KAMLOOPS — A Kamloops MLA who oversaw an increase in speed limits on several B.C. highways in 2014 says crash and fatality data shown in a damning report on highway safety doesn't jive with what he was presented.
Todd Stone was B.C.'s minister of transportation in 2014 when speed limits were changed on about 1,300 kilometres of rural highways.
The changes included boosting the ideal-conditions limit on the Coquihalla Highway between Kamloops and Hope from 110 km/h to 120 km/h.
A report published in the journal "Sustainability" says since those changes, the number of fatal crashes has doubled.
The report, authored by Vancouver General Hospital emergency room physician Dr. Jeff Brubacher and co-authored by road safety engineers at UBC Okanagan, also said affected roads had a 43 per cent increase in total auto insurance claims.
Stone says ministry reports that came to his desk while he was minister contradict the new report.
"The data as it's detailed in this report, and the analysis of the data, varies greatly from the data that I last received in June of 2016," said Stone, who added the document itself has several inclusions that don't seem to make sense.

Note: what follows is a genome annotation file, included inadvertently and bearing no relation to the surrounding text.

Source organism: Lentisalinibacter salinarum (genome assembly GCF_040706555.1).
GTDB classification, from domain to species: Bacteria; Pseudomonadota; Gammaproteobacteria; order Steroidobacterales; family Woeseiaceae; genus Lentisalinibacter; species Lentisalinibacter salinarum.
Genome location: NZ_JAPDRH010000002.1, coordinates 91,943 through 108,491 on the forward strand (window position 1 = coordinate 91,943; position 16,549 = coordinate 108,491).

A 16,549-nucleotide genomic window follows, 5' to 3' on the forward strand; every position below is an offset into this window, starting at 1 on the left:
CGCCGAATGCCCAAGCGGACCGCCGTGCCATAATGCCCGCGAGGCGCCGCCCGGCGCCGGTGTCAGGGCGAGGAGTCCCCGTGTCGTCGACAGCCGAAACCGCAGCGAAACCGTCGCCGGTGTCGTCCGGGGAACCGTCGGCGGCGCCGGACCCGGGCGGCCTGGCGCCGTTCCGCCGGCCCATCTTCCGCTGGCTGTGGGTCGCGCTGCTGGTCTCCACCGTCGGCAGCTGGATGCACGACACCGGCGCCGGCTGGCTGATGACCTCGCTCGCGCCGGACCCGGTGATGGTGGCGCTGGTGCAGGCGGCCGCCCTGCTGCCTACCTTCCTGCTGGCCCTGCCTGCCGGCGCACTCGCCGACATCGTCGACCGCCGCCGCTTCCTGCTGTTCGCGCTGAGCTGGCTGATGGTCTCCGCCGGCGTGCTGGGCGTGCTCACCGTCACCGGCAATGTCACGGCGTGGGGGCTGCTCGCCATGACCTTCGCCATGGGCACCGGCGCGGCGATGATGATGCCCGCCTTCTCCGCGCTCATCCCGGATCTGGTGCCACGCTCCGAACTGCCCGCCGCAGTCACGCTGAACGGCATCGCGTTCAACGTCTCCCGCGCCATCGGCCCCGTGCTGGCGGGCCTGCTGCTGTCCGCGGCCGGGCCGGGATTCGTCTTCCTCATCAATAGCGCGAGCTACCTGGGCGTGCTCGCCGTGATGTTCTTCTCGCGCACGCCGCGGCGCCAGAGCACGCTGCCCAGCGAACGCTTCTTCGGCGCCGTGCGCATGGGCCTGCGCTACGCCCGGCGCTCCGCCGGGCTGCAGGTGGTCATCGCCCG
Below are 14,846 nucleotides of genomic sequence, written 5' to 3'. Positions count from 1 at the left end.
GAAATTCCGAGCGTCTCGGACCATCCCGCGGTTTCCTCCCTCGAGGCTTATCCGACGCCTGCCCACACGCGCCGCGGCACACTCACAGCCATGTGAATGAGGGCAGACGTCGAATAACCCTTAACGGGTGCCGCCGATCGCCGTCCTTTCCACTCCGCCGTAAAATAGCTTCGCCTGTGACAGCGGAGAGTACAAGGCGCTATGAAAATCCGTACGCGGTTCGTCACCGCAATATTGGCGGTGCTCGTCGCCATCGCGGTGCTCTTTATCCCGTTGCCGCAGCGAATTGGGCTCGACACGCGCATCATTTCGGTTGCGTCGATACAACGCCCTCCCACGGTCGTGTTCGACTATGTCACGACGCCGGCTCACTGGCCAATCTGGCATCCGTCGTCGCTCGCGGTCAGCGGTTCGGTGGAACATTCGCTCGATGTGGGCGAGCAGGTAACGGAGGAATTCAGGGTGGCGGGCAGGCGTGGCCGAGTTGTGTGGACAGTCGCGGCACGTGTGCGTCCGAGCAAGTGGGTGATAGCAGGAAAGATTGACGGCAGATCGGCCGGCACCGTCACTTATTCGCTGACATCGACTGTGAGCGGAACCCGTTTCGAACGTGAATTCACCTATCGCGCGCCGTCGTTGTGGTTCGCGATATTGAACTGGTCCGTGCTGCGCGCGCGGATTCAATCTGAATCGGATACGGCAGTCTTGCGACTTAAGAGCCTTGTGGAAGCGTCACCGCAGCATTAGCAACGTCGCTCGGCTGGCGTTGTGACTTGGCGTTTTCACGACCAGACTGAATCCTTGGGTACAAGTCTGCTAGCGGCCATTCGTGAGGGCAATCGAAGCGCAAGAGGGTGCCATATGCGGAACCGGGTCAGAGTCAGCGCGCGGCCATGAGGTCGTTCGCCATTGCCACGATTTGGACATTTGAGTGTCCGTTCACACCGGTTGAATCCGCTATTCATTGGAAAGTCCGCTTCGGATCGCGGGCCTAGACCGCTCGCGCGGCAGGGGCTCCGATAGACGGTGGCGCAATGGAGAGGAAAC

"Their estimate around the higher speeds that they believe were reflected since the speed limit increases indicated speeds going on average from 94 kilometres-per-hour to 94.3 kilometres-per-hour," said Stone. "It's hard to imagine how a 0.3 kilometre-per-hour increase could result in the significant increase in collisions and fatalities that they detail."
"The co-authors acknowledge in their report significant gaps in their data and challenges normalizing the data. They did not factor in weather conditions, impairment and distracted driving. They acknowledge wide margins of error with a number of their key estimates, including the increase in fatalities," he added.
Stone says one year after his ministry increased the speed limits, data showed little change in driver behaviour.
He said of 33 highway segments measured, 19 reported the same or fewer collisions, seven reported an increase in collisions but a decrease in speeds, and the final seven reported modest increases in both speeds and collisions.
Regardless of his views on the impacts of increased speed limits, Stone says decisions should be left in the hands of experts.
"I would defer to the professional engineers in the Ministry of Transportation who are the folks who have the background, the training and the expertise to best manage British Columbia's speed limit framework. At the end of the day, it's the engineers in the Ministry of Transportation who should be setting speed limits; not politicians and not social policy advocates," said Stone.
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